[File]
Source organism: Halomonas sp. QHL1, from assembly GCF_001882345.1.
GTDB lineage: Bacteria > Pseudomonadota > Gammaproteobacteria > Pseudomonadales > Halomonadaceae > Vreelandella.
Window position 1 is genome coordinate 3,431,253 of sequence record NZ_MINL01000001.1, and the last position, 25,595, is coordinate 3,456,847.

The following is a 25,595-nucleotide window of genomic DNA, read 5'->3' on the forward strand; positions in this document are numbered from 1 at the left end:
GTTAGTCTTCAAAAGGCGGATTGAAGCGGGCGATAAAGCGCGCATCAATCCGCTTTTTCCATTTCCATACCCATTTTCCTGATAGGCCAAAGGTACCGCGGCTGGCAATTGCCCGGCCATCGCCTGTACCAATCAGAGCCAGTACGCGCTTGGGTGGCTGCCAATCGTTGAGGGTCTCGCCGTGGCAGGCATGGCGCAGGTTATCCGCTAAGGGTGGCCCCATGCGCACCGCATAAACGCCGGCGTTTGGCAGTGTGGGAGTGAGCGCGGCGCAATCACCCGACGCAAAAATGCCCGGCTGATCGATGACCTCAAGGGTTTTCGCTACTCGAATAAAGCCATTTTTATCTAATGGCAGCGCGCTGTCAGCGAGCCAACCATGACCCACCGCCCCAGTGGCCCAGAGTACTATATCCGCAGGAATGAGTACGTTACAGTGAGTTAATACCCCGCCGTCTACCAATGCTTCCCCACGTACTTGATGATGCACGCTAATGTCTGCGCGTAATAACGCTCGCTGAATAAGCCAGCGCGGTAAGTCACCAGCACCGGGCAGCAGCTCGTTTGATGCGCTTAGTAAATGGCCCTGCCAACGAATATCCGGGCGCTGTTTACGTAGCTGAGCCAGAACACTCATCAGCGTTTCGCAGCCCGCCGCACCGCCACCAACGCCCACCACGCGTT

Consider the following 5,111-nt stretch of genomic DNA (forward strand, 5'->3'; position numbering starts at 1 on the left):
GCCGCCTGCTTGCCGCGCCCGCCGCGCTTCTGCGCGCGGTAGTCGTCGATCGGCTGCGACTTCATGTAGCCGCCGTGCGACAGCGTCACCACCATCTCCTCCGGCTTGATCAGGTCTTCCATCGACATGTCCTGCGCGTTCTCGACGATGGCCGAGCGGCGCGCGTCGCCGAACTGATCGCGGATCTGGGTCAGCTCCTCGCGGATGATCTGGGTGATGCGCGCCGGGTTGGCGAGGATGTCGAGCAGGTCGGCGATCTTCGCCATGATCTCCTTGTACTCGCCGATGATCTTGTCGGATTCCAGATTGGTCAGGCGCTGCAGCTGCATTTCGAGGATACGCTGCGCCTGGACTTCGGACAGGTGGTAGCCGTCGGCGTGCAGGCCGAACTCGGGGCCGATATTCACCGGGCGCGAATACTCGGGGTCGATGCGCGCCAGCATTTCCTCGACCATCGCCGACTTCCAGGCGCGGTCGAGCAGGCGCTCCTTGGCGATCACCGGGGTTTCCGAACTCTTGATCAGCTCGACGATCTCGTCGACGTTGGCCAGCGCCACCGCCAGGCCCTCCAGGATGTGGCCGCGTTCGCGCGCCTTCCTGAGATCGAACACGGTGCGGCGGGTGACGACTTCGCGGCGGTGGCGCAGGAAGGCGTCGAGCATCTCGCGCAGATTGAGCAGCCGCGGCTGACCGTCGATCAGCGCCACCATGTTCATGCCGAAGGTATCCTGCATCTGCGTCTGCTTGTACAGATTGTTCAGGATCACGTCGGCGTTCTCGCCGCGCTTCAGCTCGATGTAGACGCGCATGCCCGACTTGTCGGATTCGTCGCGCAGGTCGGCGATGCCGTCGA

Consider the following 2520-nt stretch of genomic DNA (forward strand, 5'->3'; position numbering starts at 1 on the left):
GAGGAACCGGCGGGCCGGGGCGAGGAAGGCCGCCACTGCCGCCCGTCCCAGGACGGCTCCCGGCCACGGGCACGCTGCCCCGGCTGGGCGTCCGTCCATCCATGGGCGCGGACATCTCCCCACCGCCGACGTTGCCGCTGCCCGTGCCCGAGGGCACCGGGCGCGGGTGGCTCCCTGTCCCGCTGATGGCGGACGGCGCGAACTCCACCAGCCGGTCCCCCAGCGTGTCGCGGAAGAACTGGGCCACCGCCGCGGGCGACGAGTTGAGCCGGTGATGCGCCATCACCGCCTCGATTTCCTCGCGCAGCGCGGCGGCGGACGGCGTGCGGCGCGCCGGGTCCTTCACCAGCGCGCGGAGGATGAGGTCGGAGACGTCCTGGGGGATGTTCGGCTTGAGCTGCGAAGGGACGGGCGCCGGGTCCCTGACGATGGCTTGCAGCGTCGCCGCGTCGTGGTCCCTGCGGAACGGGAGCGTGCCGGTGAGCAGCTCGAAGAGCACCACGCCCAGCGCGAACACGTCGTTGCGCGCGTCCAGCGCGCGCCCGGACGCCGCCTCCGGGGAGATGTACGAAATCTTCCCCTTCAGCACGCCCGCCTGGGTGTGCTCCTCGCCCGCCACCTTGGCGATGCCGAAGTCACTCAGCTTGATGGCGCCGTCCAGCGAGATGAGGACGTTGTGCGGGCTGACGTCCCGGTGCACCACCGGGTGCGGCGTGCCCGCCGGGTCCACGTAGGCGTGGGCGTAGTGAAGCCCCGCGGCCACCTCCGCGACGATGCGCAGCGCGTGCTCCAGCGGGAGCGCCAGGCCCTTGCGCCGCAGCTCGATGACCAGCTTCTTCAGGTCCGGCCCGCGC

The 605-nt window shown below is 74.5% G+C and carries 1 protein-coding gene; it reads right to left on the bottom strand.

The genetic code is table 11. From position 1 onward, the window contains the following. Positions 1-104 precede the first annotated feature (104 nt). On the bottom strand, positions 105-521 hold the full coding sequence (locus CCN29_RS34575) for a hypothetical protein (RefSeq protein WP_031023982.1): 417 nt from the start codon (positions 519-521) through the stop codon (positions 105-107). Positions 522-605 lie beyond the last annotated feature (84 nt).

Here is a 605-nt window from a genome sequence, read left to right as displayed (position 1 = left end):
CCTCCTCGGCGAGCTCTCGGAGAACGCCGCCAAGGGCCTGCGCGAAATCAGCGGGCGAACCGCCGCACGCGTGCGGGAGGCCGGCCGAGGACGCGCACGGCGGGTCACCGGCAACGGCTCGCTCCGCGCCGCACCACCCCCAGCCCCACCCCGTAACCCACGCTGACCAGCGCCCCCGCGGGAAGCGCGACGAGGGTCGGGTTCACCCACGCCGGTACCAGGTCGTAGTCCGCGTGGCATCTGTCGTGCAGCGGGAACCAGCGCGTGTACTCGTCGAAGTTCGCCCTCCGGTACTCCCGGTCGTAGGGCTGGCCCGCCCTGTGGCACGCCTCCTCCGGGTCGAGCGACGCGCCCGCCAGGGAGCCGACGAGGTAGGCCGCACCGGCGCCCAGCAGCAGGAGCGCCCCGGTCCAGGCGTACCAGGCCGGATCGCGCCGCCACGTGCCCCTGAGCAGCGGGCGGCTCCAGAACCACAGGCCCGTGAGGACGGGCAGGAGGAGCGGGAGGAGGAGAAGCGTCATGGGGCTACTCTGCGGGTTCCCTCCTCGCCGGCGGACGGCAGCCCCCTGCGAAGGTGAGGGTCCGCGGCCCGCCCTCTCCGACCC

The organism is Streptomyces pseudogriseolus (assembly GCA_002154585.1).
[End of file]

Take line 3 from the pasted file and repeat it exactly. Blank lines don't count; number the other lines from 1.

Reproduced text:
Window position 1 is genome coordinate 3,431,253 of sequence record NZ_MINL01000001.1, and the last position, 25,595, is coordinate 3,456,847.